• Remember to keep the ownership of the source code. To ensure this, you may apply the ‘work-for-hire’ rule when the developer creates the software for you as an employee. If you turn to a vendor, store the source code in your source code repository, not one owned by the vendor. Otherwise, you may have to start your project from scratch when changing the development team or vendors.

On the contrary, hiring wrong people will ruin even the most elaborate plan. GovWorks Inc. was founded in 1998 and launched a web portal for civic requests to facilitate communication between citizens and local government. The founders had a sound business plan, sufficient venture capital, and a growing audience. However, the company went bankrupt and was sold to First Data Corporation in 2001 due to the struggle between its founders, mismanagement, and the project team’s inability to ensure high product quality. The absence of well-coordinated teamwork led the company to a failure.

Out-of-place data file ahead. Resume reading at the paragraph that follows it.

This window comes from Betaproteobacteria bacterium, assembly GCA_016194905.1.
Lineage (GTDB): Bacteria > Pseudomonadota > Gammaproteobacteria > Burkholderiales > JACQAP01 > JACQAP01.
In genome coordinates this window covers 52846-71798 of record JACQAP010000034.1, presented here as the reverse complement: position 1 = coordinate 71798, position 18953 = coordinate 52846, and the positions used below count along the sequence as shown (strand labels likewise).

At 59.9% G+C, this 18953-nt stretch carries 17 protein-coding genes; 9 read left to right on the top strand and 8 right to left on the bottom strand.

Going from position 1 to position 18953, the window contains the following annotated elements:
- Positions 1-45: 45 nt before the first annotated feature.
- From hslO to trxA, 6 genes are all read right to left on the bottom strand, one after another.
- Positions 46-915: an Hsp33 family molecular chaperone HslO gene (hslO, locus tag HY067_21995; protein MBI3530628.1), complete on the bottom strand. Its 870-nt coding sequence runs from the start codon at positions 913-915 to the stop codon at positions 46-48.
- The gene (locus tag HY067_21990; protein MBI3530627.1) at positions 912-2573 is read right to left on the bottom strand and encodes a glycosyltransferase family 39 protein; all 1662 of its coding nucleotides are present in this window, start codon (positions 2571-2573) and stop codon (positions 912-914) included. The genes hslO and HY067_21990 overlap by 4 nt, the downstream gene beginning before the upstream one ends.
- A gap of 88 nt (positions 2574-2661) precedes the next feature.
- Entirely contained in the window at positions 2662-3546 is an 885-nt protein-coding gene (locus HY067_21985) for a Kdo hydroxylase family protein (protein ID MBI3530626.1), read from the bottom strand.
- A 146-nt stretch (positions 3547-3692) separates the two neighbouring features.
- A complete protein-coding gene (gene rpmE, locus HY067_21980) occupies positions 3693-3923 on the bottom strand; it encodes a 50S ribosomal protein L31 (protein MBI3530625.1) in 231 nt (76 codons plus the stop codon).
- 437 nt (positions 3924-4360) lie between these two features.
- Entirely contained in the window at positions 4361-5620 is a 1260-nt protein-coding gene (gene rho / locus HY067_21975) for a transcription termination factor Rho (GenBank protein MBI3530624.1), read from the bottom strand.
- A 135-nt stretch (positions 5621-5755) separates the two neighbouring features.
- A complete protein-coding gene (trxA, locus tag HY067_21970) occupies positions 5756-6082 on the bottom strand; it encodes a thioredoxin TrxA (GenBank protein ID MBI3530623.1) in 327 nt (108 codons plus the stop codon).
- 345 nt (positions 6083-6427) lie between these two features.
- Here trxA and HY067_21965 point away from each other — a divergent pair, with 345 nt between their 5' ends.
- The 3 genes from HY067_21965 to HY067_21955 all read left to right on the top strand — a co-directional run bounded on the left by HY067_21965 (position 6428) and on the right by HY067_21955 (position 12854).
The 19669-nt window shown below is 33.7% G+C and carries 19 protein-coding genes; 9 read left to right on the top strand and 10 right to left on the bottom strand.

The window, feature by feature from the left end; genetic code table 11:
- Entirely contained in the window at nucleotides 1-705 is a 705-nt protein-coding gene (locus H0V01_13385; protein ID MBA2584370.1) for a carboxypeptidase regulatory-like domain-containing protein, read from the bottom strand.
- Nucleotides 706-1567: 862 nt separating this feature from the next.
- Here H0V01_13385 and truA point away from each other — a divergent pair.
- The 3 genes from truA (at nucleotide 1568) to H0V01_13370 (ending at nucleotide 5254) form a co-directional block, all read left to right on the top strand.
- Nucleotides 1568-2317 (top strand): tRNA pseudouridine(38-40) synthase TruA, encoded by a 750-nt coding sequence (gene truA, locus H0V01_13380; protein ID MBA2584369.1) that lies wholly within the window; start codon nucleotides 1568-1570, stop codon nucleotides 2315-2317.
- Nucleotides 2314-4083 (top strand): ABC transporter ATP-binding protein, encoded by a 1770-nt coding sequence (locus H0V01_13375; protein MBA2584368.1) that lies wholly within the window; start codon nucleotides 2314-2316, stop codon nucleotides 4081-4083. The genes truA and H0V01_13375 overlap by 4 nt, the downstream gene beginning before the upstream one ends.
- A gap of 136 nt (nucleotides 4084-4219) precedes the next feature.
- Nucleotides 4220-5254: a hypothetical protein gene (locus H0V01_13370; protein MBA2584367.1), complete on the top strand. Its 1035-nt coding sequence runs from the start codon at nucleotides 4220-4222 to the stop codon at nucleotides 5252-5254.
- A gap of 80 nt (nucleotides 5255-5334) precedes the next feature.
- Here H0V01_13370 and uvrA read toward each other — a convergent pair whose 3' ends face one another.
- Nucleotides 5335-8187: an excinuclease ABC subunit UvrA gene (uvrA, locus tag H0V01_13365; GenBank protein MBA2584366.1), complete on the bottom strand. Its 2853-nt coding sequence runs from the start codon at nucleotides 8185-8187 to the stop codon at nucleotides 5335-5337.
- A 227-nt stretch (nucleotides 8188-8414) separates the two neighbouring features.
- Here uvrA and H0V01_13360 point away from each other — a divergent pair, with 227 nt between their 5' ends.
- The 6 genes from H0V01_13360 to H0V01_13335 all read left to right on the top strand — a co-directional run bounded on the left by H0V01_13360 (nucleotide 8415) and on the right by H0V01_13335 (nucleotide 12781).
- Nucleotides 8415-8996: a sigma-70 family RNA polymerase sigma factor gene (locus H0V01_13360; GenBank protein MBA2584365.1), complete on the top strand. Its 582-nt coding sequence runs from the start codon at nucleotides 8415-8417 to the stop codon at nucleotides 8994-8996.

1. Test the software

Testing reveals bugs in your software and ensures its quality. This way, you increase customer satisfaction, which adds to your profit and reputation.

There are several testing options to ensure you offer a quality product:

  • Outsource testing to the same company that does the development. This company already understands your project. Besides, the developers and testers inside one company can cooperate easily to settle your projectrelated issues. What is more, developing and testing conducted by the same company may cost less than delegating these efforts to different companies.